|Members of Coxey's Army Assemble in Ohio.|
On March 25, 1894, an Easter Sunday not entirely by accident, the Commonweal in Christ set off from a farm near Massillon, Ohio aiming to reach the capital of Washington, D.C. by May First. The marchers came to be known as Coxey’s Army after their leader, Jacob Coxey.
The country was in the midst of the worst of the great economic panics that punctuated Nineteenth Century. The Panic of 1893 would stretch on for four, painful years. Unemployment reached an estimated 20% across much of America. The collapse of commodity prices wiped out huge number of family farms, many of which had been successful for generations even through previous downturns. Small business failed and predatory robber barons were snapping up struggling firms to build the great trusts that would dominate the economy for years. There was no safety net and beyond churches and ethnic benevolent societies not even an extensive network of charities to pick up the slack.
Yesterday’s worker was today’s homeless bum and menace to society. Coxey, a middling Ohio businessman who dabbled in mystical Christianity, thought he saw a way out. He noted the terrible conditions of roads in his home state and across the country. Why not put the unemployed to work building modern roads that would expedite commerce? He envisioned paying for a massive national public works program with $500 million in non-interest bearing government bonds. It was, he believed, not only sound economics, but “The Christian thing to do.”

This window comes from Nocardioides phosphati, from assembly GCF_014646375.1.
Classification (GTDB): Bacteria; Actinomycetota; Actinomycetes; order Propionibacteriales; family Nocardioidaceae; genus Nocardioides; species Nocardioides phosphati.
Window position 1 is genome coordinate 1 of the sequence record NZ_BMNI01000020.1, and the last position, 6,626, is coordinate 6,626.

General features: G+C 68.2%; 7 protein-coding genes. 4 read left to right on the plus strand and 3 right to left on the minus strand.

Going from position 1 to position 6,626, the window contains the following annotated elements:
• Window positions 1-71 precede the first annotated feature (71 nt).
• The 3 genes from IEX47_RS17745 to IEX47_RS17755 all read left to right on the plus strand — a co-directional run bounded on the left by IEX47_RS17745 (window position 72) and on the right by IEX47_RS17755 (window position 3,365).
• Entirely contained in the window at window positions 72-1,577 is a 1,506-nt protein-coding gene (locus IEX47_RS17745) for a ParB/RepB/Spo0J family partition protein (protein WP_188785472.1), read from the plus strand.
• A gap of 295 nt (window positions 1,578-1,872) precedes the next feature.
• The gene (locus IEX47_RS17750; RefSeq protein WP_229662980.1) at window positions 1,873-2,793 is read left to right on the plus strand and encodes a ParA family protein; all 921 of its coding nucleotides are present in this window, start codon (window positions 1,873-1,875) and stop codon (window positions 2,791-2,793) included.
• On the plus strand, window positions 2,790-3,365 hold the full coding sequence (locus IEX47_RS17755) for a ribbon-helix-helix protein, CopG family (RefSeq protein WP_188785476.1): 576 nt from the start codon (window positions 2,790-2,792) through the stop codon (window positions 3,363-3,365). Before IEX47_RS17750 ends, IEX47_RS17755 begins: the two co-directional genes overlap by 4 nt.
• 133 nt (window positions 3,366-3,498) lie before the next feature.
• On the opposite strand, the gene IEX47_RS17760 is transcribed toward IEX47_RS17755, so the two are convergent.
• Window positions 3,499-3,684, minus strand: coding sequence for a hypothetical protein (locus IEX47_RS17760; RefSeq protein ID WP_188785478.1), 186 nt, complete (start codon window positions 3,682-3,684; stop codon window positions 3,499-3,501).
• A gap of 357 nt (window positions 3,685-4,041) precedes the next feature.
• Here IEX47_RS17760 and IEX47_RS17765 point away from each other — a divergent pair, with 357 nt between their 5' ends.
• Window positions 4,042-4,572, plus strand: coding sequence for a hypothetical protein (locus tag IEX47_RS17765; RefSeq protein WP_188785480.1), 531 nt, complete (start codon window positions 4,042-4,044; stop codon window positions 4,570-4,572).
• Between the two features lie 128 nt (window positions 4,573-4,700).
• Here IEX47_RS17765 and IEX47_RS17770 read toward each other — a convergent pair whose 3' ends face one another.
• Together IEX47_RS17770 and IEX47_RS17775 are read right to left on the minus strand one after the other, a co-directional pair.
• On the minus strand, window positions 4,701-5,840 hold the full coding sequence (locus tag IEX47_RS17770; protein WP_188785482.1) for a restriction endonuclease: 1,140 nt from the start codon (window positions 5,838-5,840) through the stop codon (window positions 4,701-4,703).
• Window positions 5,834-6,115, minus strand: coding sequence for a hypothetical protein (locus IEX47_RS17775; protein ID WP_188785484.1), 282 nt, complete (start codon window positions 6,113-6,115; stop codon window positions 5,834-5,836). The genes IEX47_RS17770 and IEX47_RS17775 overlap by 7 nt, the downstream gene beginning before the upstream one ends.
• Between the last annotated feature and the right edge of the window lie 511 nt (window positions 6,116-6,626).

Coxey lobbied Congress to no avail. Government intervention in the economy on such a scale was unheard of and supported by neither Republicans nor Democrats. The newly emerging Populists showed interest, but had no power. So Coxey decided to bring the unemployed to Washington to petition Congress.